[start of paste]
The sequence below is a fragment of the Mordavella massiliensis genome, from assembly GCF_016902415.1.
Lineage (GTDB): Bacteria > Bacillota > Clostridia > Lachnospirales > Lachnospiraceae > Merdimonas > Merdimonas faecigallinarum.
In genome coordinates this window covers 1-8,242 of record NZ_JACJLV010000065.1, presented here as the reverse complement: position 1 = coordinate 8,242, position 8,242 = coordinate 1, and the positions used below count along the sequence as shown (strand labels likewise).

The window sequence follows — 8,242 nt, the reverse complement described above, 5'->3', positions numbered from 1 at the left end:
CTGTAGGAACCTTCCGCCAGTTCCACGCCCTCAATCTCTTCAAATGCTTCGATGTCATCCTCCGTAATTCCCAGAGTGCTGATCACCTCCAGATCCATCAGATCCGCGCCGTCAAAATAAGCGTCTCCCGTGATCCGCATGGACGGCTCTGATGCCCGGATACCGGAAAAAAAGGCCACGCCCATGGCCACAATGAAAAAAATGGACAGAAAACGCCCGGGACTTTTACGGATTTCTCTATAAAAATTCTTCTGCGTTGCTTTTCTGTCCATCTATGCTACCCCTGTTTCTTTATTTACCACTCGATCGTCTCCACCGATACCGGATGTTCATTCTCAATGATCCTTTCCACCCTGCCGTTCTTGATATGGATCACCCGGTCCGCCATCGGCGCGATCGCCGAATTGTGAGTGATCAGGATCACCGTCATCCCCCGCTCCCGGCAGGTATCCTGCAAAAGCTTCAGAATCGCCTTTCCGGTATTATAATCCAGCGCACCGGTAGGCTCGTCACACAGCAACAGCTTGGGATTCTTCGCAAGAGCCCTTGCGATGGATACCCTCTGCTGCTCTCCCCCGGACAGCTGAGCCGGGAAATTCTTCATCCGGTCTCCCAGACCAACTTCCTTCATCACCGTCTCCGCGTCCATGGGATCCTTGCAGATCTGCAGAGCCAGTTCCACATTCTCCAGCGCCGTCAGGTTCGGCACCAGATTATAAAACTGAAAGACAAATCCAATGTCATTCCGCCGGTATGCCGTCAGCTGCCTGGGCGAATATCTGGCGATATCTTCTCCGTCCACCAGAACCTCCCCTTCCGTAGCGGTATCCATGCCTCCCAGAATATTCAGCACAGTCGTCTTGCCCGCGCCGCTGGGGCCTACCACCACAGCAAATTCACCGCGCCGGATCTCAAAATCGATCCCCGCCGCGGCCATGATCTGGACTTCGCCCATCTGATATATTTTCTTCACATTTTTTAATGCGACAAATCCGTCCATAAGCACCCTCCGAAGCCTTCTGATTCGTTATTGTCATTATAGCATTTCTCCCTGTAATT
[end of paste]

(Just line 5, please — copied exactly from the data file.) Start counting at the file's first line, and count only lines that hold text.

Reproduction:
CTGTAGGAACCTTCCGCCAGTTCCACGCCCTCAATCTCTTCAAATGCTTCGATGTCATCCTCCGTAATTCCCAGAGTGCTGATCACCTCCAGATCCATCAGATCCGCGCCGTCAAAATAAGCGTCTCCCGTGATCCGCATGGACGGCTCTGATGCCCGGATACCGGAAAAAAAGGCCACGCCCATGGCCACAATGAAAAAAATGGACAGAAAACGCCCGGGACTTTTACGGATTTCTCTATAAAAATTCTTCTGCGTTGCTTTTCTGTCCATCTATGCTACCCCTGTTTCTTTATTTACCACTCGATCGTCTCCACCGATACCGGATGTTCATTCTCAATGATCCTTTCCACCCTGCCGTTCTTGATATGGATCACCCGGTCCGCCATCGGCGCGATCGCCGAATTGTGAGTGATCAGGATCACCGTCATCCCCCGCTCCCGGCAGGTATCCTGCAAAAGCTTCAGAATCGCCTTTCCGGTATTATAATCCAGCGCACCGGTAGGCTCGTCACACAGCAACAGCTTGGGATTCTTCGCAAGAGCCCTTGCGATGGATACCCTCTGCTGCTCTCCCCCGGACAGCTGAGCCGGGAAATTCTTCATCCGGTCTCCCAGACCAACTTCCTTCATCACCGTCTCCGCGTCCATGGGATCCTTGCAGATCTGCAGAGCCAGTTCCACATTCTCCAGCGCCGTCAGGTTCGGCACCAGATTATAAAACTGAAAGACAAATCCAATGTCATTCCGCCGGTATGCCGTCAGCTGCCTGGGCGAATATCTGGCGATATCTTCTCCGTCCACCAGAACCTCCCCTTCCGTAGCGGTATCCATGCCTCCCAGAATATTCAGCACAGTCGTCTTGCCCGCGCCGCTGGGGCCTACCACCACAGCAAATTCACCGCGCCGGATCTCAAAATCGATCCCCGCCGCGGCCATGATCTGGACTTCGCCCATCTGATATATTTTCTTCACATTTTTTAATGCGACAAATCCGTCCATAAGCACCCTCCGAAGCCTTCTGATTCGTTATTGTCATTATAGCATTTCTCCCTGTAATT